“I would say the social protection system in Iran — including the health system, which is socialized and most people have health insurance — is the backbone of Iran’s resistance both to COVID and sanctions,” explained Djavad Salehi-Isfahani, a professor of economics at Virginia Tech University.
Salehi-Isfahani was speaking during a webinar hosted by the National Iranian American Council (NIAC) on Tuesday exploring the economic, political, and human rights situation in Iran amid the COVID-19 pandemic. Iranian-American journalist Negar Mortazavi moderated the discussion, which also featured panelists Tara Sepehri Far — an Iran researcher at Human Rights Watch — and NIAC’s senior research analyst Sina Toossi.
Salehi-Isfahani explained that Iran’s economic resiliency in the midst of crises is partly due to the government allowing “the exchange rate to fall,” which resulted in “the price of goods going up” but also increasing domestic production and new jobs. The strength of Iran’s “social protection” services has also helped poor Iranians, he stated, in the form of “cash transfer programs” and “justice shares.” Salehi-Isfahani explained these shares were recently given to 49 million Iranians, who have the option to sell them and receive “as much as $5000”, or “own the share and get the dividend.” He added: “It’s a big windfall that protects a lot of people.”
“There have been zero measures of accountability,” said Sepehri Far, regarding government repression and killing of protestors during protests last November. Sepehri Far highlighted shortcomings in Iran’s response to the coronavirus pandemic, highlighting “the problem of being able to quickly mobilize resources, communicate clearly, use the civil society networks to help.” Sepehri Far also noted that U.S. sanctions had prevented access to “rare and specialized medicines” in Iran, and that sanctions regulations had hurt Iran’s ability to acquire coronavirus testing kits early in the outbreak.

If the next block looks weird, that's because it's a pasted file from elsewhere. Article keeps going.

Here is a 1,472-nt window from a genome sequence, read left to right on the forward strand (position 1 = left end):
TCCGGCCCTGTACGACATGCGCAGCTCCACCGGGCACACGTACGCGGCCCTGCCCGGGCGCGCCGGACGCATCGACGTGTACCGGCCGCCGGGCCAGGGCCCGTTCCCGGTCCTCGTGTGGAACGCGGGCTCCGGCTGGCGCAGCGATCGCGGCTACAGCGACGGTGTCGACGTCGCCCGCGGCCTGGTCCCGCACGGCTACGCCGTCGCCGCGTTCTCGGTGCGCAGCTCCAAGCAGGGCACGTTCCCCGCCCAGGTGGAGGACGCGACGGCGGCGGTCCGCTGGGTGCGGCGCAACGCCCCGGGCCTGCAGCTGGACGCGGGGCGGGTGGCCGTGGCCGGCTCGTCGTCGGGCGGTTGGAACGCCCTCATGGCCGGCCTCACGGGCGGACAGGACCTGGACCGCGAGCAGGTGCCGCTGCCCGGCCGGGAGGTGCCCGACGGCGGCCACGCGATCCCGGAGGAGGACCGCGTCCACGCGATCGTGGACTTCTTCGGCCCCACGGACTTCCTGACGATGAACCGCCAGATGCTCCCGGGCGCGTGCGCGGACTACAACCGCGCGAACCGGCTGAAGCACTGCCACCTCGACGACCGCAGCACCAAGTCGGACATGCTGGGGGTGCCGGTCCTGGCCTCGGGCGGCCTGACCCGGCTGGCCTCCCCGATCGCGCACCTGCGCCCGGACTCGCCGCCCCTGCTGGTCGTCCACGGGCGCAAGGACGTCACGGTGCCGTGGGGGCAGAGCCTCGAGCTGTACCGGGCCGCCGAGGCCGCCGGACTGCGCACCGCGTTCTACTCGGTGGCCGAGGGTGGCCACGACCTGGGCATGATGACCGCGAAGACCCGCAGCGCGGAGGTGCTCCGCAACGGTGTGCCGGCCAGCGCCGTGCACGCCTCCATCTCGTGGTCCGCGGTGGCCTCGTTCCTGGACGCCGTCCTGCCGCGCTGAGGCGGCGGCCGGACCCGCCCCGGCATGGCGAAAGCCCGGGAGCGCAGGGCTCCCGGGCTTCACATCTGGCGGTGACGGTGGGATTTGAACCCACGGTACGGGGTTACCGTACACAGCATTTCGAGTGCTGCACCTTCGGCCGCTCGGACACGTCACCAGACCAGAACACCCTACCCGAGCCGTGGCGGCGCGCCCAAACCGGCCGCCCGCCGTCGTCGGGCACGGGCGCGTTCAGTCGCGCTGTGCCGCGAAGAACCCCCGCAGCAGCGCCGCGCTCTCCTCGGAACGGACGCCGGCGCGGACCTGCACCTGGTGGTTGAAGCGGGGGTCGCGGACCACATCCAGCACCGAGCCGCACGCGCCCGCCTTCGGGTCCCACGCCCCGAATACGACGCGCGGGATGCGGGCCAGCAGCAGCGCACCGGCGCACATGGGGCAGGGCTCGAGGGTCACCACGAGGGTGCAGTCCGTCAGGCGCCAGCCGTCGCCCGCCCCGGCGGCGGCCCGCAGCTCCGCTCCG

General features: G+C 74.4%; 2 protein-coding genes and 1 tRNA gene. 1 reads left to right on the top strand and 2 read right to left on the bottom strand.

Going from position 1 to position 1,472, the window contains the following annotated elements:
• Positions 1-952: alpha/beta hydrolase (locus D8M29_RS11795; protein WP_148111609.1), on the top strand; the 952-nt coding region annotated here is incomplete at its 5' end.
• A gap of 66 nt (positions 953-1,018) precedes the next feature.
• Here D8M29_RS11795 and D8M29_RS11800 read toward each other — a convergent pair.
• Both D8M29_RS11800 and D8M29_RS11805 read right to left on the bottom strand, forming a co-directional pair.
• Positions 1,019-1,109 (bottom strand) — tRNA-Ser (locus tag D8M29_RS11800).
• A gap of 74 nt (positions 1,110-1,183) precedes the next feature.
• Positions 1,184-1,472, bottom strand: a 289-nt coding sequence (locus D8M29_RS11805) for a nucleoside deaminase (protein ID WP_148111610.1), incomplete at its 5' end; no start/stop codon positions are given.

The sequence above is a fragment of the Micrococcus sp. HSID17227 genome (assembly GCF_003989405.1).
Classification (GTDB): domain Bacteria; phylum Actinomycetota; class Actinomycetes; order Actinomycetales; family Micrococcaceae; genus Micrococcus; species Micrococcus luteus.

Sepehri Far also talked about those who seek to “instrumentalize human rights” to “justify” the Trump administration’s policies toward Iran. “This feeds the narrative of power in Iran that human rights at the end of the day is about regime change, and that does come at a cost that makes activism very dangerous for people on the ground.” She added: “They’re the people that are going to pay the price.”
Toossi noted that the Trump administration’s Iran policy has “increased the political cost for negotiations with the U.S. inside Iran.” He said this was “evident in the recent prisoner exchange,” which, unlike a similar swap in December, saw Iranian officials reject that they were an outcome of negotiations. In December, Iranian and U.S. officials met, Toossi stated, and Iranian President Hassan Rouhani even defended negotiations. The U.S. assassination of Iranian Gen. Qassem Soleimani has recreated a “taboo” of negotiating with the U.S., Toossi explained.
Toossi also said that the new Iranian parliament would be an impediment to negotiations with the U.S. during the last year of President Rouhani’s term. He discussed the background of the new parliamentary speaker Mohammad Bagher Ghalibaf, and highlighted that he has strongly criticized Rouhani and “ruled out negotiations with the United States.”Back to top